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I am new to colocation. I am looking for a good place to host my server that would have around 5-10 Source Servers (Team Fortress 2). I am looking at maybe around 90 players at a time for now, players coming from all over the United States

Could I get more info on what I am suppose to look for exactly? Would it be correct for me to get a 100Mb/s line and does 100Mb/s line in the following example actually be 100Mb/s upload bandwidth? Example: package 4 of FDC's services:

http://www.fdcservers.net/server_colocation.php

also I want to get something unmettered. I do not want to have to ever worry about going over some bandwidth limit or any DDOS attacks killing me.

And if anyone has any other recommendations as to what network configurations I should get or any other good colocation providers that are cheap in price, I would REALLY appreciate the help.

So my questions are:

  1. What should I look for in colocation for hosting about 5-10 game servers on one box?
  2. Is an unmetered 100Mb/s line actually 100Mb/s upload rate?
  3. Would a 100Mb/s line be adequate for my use?
  4. How could I check the latencies of the data center before buying their services?

Thanks, I really appreciate the help.

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closed as off topic by sysadmin1138 Jan 15 '12 at 3:53

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I would suggest Linode for this, assuming you weren't planning on buying hardware. –  SpacemanSpiff Jan 4 '11 at 17:18
    
I need to avoid virtualization for what I am doing –  Linuz Jan 4 '11 at 17:21
    
Why avoid virtualization? I run ALL my game servers virtualized... –  JakeRobinson Jan 4 '11 at 20:31
    
Product and service recommendations are off topic per the FAQ. –  sysadmin1138 Jan 15 '12 at 3:53
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2 Answers 2

up vote 1 down vote accepted

I answered your questions out of order as it made more sense for me to talk about the specific points in this order :)

Answer to question 2: In reality, 100mbps bandwidth at that price is unrealistic. The bandwidth on the FDC servers package is likely shared/oversubscribed. You should shop around and ask the providers who offer the bandwidth if it is dedicated or shared among a pool of users. Most providers at these prices are shared bandwidth. While there may be nothing wrong with this, it is something you should be aware of (since all the customers on this package, using all their bandwidth at the same time, is likely to cause a slowdown for everyone).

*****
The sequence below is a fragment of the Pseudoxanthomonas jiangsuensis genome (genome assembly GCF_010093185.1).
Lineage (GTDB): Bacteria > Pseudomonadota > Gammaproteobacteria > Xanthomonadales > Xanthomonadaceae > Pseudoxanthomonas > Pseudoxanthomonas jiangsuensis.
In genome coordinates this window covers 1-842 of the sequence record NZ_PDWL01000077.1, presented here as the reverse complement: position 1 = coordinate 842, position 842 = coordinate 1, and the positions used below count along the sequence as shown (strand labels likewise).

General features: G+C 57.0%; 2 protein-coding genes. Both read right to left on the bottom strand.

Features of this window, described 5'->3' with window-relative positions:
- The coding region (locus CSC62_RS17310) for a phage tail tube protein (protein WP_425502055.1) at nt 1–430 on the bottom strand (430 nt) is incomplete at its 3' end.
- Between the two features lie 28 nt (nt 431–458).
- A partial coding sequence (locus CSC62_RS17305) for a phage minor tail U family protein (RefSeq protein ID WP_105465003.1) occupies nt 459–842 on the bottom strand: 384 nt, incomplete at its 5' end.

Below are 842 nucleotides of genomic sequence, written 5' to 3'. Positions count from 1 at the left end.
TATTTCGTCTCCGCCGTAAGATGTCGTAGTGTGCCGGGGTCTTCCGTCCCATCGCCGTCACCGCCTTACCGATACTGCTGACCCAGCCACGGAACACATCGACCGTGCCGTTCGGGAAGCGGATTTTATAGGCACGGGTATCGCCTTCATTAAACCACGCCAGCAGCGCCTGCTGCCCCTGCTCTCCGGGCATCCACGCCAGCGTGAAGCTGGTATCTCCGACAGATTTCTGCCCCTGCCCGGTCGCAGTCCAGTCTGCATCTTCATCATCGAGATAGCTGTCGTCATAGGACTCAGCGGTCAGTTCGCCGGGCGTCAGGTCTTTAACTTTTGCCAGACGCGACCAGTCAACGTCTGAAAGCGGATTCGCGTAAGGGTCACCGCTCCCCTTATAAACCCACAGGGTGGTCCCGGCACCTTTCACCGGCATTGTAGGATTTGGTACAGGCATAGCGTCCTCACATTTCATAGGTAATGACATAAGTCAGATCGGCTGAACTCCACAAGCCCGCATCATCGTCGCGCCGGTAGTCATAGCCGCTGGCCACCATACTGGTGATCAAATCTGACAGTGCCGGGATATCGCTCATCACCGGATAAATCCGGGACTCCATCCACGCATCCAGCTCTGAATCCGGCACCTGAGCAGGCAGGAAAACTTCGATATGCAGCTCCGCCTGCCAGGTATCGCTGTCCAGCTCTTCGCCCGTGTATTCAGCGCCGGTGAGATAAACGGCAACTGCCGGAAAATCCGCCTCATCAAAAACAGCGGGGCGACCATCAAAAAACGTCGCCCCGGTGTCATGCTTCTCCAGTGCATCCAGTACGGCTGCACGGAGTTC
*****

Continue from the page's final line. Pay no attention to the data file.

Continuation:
Answer to question 3: Your bandwidth usage for game servers seems a little high to me. Based on a worst case player usage of about 20kB/s (160 kilobits), 90 players would be about 14400 kilobits of outbound traffic per second. This translates to around 14 megabits of bandwidth. Check your math per player and don't get more bandwidth than you need! It would be much wiser to get quality bandwidth at 20mbit/s rather than shared bandwidth at 100mbit/s at the same price.

Answer to question 1: Get a server close to you and your target players. If you are in Denver, search for other colocation providers in Denver. Colocation and dedicated servers can vary greatly in pricing. Check providers which can build the server for you and compare costs. There are pros and cons of each type of hosting.

Answer to question 4: Ask for a IP address in the location that your server would be hosted so you can run a ping and traceroute to see latency. Generally speaking, ping under 50 is good for gaming. As an example, game ping times are about 100ms across the U.S.

Hope this information helps. Good luck!

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thanks for all the information! I will do more research to see if I can get a better bandwidth for around that price. So far, what I have seen, FDC is the cheapest one available. All other services I have seen either only offer 1Mb/s or 10Mb/s –  Linuz Jan 4 '11 at 17:39
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If you're running a server on the net you always have to worry about security, DDOS included.

The connections on those plans look unrestricted. You'll still be limited by the colo facility's own bandwidth (which shouldn't be a bottleneck for a proper facility).

Latency is going to be a much bigger issue for a game server than throughput. I don't know how much TF takes, but if it's like most, it's not much (like in the order of <100kbps per player).

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Ya I will worry about DDOS, I just don't want to have to worry about a successful DDOS attack costing me a fortune. How could I check the latency before I buy their service? And I heard of bad things about latency in Denver datacenters. Is there anything to that? –  Linuz Jan 4 '11 at 16:58
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